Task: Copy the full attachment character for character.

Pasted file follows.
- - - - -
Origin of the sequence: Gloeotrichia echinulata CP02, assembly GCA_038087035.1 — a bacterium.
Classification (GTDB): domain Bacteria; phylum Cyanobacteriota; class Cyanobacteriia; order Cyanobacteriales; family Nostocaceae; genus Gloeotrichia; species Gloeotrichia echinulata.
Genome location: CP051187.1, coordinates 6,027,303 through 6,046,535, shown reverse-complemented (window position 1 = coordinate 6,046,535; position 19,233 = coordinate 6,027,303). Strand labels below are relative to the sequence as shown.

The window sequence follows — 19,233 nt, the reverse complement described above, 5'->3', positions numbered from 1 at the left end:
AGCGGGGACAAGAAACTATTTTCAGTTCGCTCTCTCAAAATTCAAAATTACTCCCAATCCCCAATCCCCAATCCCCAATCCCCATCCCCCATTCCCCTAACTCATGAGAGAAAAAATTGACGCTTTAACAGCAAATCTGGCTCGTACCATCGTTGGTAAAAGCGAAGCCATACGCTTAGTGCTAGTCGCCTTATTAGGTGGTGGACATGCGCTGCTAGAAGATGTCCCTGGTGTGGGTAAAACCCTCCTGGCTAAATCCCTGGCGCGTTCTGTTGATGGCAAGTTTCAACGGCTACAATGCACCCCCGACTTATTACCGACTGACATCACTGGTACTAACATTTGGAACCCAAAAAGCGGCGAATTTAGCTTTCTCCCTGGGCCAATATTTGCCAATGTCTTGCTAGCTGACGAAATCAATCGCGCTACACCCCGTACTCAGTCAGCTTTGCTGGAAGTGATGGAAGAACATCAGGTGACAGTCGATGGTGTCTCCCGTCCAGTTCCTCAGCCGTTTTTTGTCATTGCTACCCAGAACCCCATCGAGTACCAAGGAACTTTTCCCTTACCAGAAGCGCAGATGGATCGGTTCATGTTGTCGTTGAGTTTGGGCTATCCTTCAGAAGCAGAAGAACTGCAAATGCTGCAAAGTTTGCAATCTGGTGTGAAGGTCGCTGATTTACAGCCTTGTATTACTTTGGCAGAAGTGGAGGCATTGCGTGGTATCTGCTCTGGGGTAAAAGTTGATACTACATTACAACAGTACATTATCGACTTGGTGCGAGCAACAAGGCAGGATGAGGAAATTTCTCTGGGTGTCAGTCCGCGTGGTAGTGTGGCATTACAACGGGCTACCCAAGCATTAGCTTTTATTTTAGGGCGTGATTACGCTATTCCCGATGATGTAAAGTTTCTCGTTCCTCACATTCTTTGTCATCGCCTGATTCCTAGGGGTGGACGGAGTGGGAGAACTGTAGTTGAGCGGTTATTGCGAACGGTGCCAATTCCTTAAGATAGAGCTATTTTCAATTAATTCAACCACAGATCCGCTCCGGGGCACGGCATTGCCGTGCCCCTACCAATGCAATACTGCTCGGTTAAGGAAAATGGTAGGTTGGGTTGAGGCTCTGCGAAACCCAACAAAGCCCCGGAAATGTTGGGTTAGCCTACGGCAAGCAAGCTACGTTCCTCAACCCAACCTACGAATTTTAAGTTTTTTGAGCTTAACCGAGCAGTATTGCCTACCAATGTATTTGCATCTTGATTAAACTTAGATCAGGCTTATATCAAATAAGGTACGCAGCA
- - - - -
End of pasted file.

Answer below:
Origin of the sequence: Gloeotrichia echinulata CP02, assembly GCA_038087035.1 — a bacterium.
Classification (GTDB): domain Bacteria; phylum Cyanobacteriota; class Cyanobacteriia; order Cyanobacteriales; family Nostocaceae; genus Gloeotrichia; species Gloeotrichia echinulata.
Genome location: CP051187.1, coordinates 6,027,303 through 6,046,535, shown reverse-complemented (window position 1 = coordinate 6,046,535; position 19,233 = coordinate 6,027,303). Strand labels below are relative to the sequence as shown.

The window sequence follows — 19,233 nt, the reverse complement described above, 5'->3', positions numbered from 1 at the left end:
AGCGGGGACAAGAAACTATTTTCAGTTCGCTCTCTCAAAATTCAAAATTACTCCCAATCCCCAATCCCCAATCCCCAATCCCCATCCCCCATTCCCCTAACTCATGAGAGAAAAAATTGACGCTTTAACAGCAAATCTGGCTCGTACCATCGTTGGTAAAAGCGAAGCCATACGCTTAGTGCTAGTCGCCTTATTAGGTGGTGGACATGCGCTGCTAGAAGATGTCCCTGGTGTGGGTAAAACCCTCCTGGCTAAATCCCTGGCGCGTTCTGTTGATGGCAAGTTTCAACGGCTACAATGCACCCCCGACTTATTACCGACTGACATCACTGGTACTAACATTTGGAACCCAAAAAGCGGCGAATTTAGCTTTCTCCCTGGGCCAATATTTGCCAATGTCTTGCTAGCTGACGAAATCAATCGCGCTACACCCCGTACTCAGTCAGCTTTGCTGGAAGTGATGGAAGAACATCAGGTGACAGTCGATGGTGTCTCCCGTCCAGTTCCTCAGCCGTTTTTTGTCATTGCTACCCAGAACCCCATCGAGTACCAAGGAACTTTTCCCTTACCAGAAGCGCAGATGGATCGGTTCATGTTGTCGTTGAGTTTGGGCTATCCTTCAGAAGCAGAAGAACTGCAAATGCTGCAAAGTTTGCAATCTGGTGTGAAGGTCGCTGATTTACAGCCTTGTATTACTTTGGCAGAAGTGGAGGCATTGCGTGGTATCTGCTCTGGGGTAAAAGTTGATACTACATTACAACAGTACATTATCGACTTGGTGCGAGCAACAAGGCAGGATGAGGAAATTTCTCTGGGTGTCAGTCCGCGTGGTAGTGTGGCATTACAACGGGCTACCCAAGCATTAGCTTTTATTTTAGGGCGTGATTACGCTATTCCCGATGATGTAAAGTTTCTCGTTCCTCACATTCTTTGTCATCGCCTGATTCCTAGGGGTGGACGGAGTGGGAGAACTGTAGTTGAGCGGTTATTGCGAACGGTGCCAATTCCTTAAGATAGAGCTATTTTCAATTAATTCAACCACAGATCCGCTCCGGGGCACGGCATTGCCGTGCCCCTACCAATGCAATACTGCTCGGTTAAGGAAAATGGTAGGTTGGGTTGAGGCTCTGCGAAACCCAACAAAGCCCCGGAAATGTTGGGTTAGCCTACGGCAAGCAAGCTACGTTCCTCAACCCAACCTACGAATTTTAAGTTTTTTGAGCTTAACCGAGCAGTATTGCCTACCAATGTATTTGCATCTTGATTAAACTTAGATCAGGCTTATATCAAATAAGGTACGCAGCA